Wednesday, November 05, 2008
Obama's 30-minute ads bought not only with broken promises, but also with broken laws
October 29th having been a busy blogging day, which included a guest-post at HughHewitt.com decrying the fact that Obama was spending millions of dirty money on TV advertisements, I now feel free to confess that I slept through the Obama 30-minute infomercial. And although I'd recorded it on my digital video recorder, I ended up zapping it even before the election.
[Copied here for archival purposes on November 5, 2008, from the post linked above at HughHewitt.com.]
(Guest Post by Bill Dyer a/k/a Beldar)
The McCain-Palin campaign correctly points out that Sen. Barack Obama's "30-minute prime-time address [tonight will be] a 'gauzy, feel-good commercial' that was 'paid for with broken promises.'" But for Obama's undisputed and indisputable violation of his solemn oath to accept public campaign financing, there's no way he could have spent hundreds of millions of dollars, including this hugely expensive cross-network TV buy.
But "paid for with broken promises" is the most charitable characterization. The Obama-Biden campaign deliberately has solicited and received hundreds of thousands of credit card transactions of $250 or less, whose details the campaign won't make available for outside review even though in the aggregate they amount to hundreds of millions of dollars — via a fraud-friendly credit card system (a) which accepts transfers from untraceable pre-paid credit cards, and (b) whose basic anti-fraud measures have been deliberately crippled. The Obama-Biden campaign might just as well have set up dumpsters all over the world into which illegal donors could dump shopping bags full of cash donations made in unmarked small bills.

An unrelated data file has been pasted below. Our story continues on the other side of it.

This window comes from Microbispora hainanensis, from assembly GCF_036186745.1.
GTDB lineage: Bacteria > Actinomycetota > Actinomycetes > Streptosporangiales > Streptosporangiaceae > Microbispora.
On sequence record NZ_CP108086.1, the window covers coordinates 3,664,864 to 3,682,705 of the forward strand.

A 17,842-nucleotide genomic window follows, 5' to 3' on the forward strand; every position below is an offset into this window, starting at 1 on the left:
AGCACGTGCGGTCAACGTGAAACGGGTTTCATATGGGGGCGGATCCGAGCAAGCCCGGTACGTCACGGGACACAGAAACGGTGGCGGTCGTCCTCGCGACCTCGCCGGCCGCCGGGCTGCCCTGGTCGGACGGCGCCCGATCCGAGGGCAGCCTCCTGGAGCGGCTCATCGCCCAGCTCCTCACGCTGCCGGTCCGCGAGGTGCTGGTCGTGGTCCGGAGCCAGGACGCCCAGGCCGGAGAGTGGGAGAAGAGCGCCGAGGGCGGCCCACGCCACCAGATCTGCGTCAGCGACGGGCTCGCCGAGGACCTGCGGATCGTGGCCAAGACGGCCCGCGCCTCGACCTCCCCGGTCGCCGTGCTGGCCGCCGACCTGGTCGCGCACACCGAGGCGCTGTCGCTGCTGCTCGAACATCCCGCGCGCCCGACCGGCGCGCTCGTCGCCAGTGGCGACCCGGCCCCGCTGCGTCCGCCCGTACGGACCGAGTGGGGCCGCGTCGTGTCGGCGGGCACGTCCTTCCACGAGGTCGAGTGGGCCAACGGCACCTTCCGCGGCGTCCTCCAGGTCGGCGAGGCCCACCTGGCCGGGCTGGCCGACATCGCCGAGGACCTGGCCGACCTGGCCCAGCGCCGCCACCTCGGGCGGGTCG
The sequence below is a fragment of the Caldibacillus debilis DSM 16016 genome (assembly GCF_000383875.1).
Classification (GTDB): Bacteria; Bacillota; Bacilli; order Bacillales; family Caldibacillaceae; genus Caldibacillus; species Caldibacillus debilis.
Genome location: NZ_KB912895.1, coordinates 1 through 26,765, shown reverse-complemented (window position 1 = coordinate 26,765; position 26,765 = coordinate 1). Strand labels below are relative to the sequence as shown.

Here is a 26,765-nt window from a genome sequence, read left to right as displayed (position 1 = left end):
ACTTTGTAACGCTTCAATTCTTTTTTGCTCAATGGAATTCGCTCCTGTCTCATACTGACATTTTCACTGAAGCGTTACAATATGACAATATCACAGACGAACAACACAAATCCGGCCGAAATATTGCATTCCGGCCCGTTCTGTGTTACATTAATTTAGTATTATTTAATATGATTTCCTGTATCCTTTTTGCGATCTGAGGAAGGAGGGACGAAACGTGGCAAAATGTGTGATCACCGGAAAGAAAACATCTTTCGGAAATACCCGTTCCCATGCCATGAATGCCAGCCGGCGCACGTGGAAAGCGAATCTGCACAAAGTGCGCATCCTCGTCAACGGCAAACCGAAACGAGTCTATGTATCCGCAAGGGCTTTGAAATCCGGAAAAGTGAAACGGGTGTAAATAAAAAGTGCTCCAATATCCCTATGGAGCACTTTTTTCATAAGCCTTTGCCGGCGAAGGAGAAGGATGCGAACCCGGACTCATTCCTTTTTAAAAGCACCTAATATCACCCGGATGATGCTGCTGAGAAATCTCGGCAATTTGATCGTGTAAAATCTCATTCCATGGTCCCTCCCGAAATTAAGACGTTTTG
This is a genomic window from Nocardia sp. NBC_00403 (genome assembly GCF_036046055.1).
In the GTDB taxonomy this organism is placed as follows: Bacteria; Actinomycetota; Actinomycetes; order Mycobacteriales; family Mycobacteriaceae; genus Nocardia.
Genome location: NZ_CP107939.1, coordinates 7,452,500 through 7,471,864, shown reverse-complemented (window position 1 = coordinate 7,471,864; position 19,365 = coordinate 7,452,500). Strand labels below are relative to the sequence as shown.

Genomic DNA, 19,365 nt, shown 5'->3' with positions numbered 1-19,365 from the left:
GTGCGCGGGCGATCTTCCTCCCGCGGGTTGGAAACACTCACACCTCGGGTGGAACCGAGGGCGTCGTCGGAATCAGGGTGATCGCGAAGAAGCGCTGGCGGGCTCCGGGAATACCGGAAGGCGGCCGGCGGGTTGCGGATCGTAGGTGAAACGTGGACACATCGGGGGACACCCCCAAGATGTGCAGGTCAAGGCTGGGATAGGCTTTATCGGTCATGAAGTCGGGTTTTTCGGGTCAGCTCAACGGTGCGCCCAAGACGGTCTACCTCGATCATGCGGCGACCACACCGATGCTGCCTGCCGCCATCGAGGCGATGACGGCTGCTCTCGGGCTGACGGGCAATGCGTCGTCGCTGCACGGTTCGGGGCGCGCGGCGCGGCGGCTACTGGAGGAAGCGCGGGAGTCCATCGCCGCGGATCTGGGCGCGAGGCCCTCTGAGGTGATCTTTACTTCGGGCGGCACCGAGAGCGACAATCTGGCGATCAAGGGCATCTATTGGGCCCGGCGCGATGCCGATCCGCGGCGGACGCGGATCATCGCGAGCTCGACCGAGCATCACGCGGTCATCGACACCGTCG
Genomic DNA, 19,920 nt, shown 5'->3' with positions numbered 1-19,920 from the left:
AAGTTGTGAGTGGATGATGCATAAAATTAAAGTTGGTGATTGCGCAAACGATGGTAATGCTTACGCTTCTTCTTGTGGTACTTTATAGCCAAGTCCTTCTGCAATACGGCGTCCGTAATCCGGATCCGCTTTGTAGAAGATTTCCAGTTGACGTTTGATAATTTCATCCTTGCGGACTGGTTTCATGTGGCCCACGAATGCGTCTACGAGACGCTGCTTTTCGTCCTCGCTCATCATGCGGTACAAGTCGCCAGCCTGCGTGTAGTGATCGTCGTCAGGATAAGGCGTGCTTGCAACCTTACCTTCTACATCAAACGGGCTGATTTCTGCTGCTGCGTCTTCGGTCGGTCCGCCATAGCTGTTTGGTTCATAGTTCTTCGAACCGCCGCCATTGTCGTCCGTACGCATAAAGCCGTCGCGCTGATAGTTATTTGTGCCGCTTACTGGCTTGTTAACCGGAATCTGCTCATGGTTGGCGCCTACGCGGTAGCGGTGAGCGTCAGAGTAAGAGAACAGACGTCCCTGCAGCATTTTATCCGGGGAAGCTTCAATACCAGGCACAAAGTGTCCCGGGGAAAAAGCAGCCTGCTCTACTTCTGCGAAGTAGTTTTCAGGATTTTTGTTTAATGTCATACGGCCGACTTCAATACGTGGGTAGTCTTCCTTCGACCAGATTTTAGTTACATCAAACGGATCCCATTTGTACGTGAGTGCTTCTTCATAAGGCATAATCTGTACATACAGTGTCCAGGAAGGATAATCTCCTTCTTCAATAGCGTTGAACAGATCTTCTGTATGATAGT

I suddenly had an epiphany. I know now exactly what happened after that bell over the door tinkled again while the jukebox was playing "Don't Stop Believin'" in the diner, just before the picture cut to black and the sound abruptly stopped: That was Barack Obama walking in the door — coming to hire Tony Soprano and his crew to run his internet finance operations.
If you watch the infomercial, ask yourself: How many minutes of it were bought with illegal money? A third of it? Half?
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